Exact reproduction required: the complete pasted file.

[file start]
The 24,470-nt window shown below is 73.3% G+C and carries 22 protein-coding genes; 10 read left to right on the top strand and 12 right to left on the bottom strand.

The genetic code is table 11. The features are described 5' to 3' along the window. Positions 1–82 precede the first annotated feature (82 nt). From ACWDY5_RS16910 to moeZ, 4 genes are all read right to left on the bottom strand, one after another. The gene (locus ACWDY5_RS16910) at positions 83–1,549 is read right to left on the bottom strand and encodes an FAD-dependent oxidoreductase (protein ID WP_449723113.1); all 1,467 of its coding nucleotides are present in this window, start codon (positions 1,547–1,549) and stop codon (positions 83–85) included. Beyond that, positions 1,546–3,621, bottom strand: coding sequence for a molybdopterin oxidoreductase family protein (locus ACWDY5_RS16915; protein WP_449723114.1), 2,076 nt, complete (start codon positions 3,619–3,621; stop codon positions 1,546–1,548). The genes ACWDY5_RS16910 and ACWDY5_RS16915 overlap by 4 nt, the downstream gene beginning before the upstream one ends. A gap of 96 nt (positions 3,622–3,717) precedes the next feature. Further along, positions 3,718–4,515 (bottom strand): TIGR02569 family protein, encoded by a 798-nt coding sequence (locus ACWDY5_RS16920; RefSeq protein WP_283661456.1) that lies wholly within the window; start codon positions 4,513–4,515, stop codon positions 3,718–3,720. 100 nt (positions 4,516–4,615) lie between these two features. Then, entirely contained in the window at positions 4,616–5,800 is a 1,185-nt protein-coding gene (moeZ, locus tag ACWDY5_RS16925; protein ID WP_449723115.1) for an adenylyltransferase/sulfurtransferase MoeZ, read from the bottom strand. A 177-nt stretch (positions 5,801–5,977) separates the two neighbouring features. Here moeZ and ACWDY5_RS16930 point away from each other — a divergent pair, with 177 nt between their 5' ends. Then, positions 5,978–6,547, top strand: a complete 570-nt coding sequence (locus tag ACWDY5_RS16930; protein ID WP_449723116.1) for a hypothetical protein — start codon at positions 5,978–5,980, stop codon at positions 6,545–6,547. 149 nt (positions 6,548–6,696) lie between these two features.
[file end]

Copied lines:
The 24,470-nt window shown below is 73.3% G+C and carries 22 protein-coding genes; 10 read left to right on the top strand and 12 right to left on the bottom strand.

The genetic code is table 11. The features are described 5' to 3' along the window. Positions 1–82 precede the first annotated feature (82 nt). From ACWDY5_RS16910 to moeZ, 4 genes are all read right to left on the bottom strand, one after another. The gene (locus ACWDY5_RS16910) at positions 83–1,549 is read right to left on the bottom strand and encodes an FAD-dependent oxidoreductase (protein ID WP_449723113.1); all 1,467 of its coding nucleotides are present in this window, start codon (positions 1,547–1,549) and stop codon (positions 83–85) included. Beyond that, positions 1,546–3,621, bottom strand: coding sequence for a molybdopterin oxidoreductase family protein (locus ACWDY5_RS16915; protein WP_449723114.1), 2,076 nt, complete (start codon positions 3,619–3,621; stop codon positions 1,546–1,548). The genes ACWDY5_RS16910 and ACWDY5_RS16915 overlap by 4 nt, the downstream gene beginning before the upstream one ends. A gap of 96 nt (positions 3,622–3,717) precedes the next feature. Further along, positions 3,718–4,515 (bottom strand): TIGR02569 family protein, encoded by a 798-nt coding sequence (locus ACWDY5_RS16920; RefSeq protein WP_283661456.1) that lies wholly within the window; start codon positions 4,513–4,515, stop codon positions 3,718–3,720. 100 nt (positions 4,516–4,615) lie between these two features. Then, entirely contained in the window at positions 4,616–5,800 is a 1,185-nt protein-coding gene (moeZ, locus tag ACWDY5_RS16925; protein ID WP_449723115.1) for an adenylyltransferase/sulfurtransferase MoeZ, read from the bottom strand. A 177-nt stretch (positions 5,801–5,977) separates the two neighbouring features. Here moeZ and ACWDY5_RS16930 point away from each other — a divergent pair, with 177 nt between their 5' ends. Then, positions 5,978–6,547, top strand: a complete 570-nt coding sequence (locus tag ACWDY5_RS16930; protein ID WP_449723116.1) for a hypothetical protein — start codon at positions 5,978–5,980, stop codon at positions 6,545–6,547. 149 nt (positions 6,548–6,696) lie between these two features.